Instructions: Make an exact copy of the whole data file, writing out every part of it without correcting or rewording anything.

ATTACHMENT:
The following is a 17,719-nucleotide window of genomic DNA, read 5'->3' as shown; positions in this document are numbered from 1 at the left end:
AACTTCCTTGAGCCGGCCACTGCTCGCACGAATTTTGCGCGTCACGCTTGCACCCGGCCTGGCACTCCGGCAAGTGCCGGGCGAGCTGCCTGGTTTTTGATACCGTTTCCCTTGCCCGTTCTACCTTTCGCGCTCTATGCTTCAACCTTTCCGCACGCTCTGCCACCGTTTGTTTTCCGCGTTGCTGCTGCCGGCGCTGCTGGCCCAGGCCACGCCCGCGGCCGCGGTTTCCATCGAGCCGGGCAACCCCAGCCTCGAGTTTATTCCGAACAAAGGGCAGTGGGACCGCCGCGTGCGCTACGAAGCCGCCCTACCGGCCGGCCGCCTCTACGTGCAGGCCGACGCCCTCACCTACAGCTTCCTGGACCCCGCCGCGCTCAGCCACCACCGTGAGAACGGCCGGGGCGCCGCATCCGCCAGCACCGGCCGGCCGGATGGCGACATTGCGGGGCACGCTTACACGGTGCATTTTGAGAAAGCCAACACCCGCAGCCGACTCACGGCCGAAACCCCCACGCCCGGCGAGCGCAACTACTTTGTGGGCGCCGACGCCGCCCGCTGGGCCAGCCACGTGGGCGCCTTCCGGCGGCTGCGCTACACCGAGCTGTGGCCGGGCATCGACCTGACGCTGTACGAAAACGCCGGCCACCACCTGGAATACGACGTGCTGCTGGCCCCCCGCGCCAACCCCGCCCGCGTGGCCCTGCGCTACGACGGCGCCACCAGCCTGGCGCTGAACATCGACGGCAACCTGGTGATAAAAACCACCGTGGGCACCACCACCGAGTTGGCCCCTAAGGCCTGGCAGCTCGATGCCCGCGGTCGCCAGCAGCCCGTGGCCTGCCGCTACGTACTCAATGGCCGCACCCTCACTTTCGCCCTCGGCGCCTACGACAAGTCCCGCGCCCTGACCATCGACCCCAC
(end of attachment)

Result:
The following is a 17,719-nucleotide window of genomic DNA, read 5'->3' as shown; positions in this document are numbered from 1 at the left end:
AACTTCCTTGAGCCGGCCACTGCTCGCACGAATTTTGCGCGTCACGCTTGCACCCGGCCTGGCACTCCGGCAAGTGCCGGGCGAGCTGCCTGGTTTTTGATACCGTTTCCCTTGCCCGTTCTACCTTTCGCGCTCTATGCTTCAACCTTTCCGCACGCTCTGCCACCGTTTGTTTTCCGCGTTGCTGCTGCCGGCGCTGCTGGCCCAGGCCACGCCCGCGGCCGCGGTTTCCATCGAGCCGGGCAACCCCAGCCTCGAGTTTATTCCGAACAAAGGGCAGTGGGACCGCCGCGTGCGCTACGAAGCCGCCCTACCGGCCGGCCGCCTCTACGTGCAGGCCGACGCCCTCACCTACAGCTTCCTGGACCCCGCCGCGCTCAGCCACCACCGTGAGAACGGCCGGGGCGCCGCATCCGCCAGCACCGGCCGGCCGGATGGCGACATTGCGGGGCACGCTTACACGGTGCATTTTGAGAAAGCCAACACCCGCAGCCGACTCACGGCCGAAACCCCCACGCCCGGCGAGCGCAACTACTTTGTGGGCGCCGACGCCGCCCGCTGGGCCAGCCACGTGGGCGCCTTCCGGCGGCTGCGCTACACCGAGCTGTGGCCGGGCATCGACCTGACGCTGTACGAAAACGCCGGCCACCACCTGGAATACGACGTGCTGCTGGCCCCCCGCGCCAACCCCGCCCGCGTGGCCCTGCGCTACGACGGCGCCACCAGCCTGGCGCTGAACATCGACGGCAACCTGGTGATAAAAACCACCGTGGGCACCACCACCGAGTTGGCCCCTAAGGCCTGGCAGCTCGATGCCCGCGGTCGCCAGCAGCCCGTGGCCTGCCGCTACGTACTCAATGGCCGCACCCTCACTTTCGCCCTCGGCGCCTACGACAAGTCCCGCGCCCTGACCATCGACCCCAC